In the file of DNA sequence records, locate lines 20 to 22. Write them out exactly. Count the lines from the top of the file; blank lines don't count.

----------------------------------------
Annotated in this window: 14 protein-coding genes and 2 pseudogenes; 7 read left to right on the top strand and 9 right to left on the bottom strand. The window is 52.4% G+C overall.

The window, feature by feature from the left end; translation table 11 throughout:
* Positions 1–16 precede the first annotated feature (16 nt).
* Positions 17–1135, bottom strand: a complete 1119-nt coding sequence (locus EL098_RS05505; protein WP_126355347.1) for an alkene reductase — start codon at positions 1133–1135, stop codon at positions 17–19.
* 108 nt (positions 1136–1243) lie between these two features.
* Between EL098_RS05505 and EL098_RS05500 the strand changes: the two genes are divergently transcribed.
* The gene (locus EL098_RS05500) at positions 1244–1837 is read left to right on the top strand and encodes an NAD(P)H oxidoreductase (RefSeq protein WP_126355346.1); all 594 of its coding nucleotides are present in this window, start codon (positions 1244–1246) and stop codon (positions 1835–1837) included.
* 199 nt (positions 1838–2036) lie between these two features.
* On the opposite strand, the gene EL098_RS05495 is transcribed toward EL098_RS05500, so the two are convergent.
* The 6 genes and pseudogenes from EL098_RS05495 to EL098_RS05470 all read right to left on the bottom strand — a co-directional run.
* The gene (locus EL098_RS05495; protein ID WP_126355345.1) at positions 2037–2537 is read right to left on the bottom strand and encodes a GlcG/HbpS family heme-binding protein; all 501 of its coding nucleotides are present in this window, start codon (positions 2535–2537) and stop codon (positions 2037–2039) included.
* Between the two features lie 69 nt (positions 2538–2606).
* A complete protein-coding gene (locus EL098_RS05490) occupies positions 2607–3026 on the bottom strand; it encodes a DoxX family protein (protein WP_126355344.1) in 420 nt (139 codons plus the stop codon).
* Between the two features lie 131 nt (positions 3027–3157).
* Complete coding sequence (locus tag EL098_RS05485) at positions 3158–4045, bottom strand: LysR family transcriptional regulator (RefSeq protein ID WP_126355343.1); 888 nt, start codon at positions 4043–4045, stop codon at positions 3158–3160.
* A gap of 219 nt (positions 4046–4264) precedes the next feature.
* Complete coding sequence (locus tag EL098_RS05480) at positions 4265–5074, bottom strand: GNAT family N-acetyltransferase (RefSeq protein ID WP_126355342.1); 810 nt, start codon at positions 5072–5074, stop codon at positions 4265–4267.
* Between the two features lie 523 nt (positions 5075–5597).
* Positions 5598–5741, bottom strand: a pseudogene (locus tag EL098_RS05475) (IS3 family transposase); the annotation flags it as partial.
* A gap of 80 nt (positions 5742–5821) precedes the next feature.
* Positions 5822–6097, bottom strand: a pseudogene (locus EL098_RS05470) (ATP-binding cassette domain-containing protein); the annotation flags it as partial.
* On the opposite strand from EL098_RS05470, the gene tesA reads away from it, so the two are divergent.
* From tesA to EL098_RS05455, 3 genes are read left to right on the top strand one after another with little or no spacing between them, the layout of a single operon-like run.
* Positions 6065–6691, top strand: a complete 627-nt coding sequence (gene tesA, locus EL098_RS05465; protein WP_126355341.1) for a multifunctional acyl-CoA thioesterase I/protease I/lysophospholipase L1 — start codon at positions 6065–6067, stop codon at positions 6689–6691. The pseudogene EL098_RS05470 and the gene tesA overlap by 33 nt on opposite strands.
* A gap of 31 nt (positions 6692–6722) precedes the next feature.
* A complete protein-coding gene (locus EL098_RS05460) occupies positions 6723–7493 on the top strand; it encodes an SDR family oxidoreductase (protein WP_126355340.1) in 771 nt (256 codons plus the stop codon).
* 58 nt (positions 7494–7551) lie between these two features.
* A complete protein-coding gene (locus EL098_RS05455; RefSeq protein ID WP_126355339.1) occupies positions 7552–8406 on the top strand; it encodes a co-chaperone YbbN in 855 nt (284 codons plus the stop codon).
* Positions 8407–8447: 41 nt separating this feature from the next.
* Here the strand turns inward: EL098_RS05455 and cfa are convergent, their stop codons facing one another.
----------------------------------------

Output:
* A gap of 80 nt (positions 5742–5821) precedes the next feature.
* Positions 5822–6097, bottom strand: a pseudogene (locus EL098_RS05470) (ATP-binding cassette domain-containing protein); the annotation flags it as partial.
* On the opposite strand from EL098_RS05470, the gene tesA reads away from it, so the two are divergent.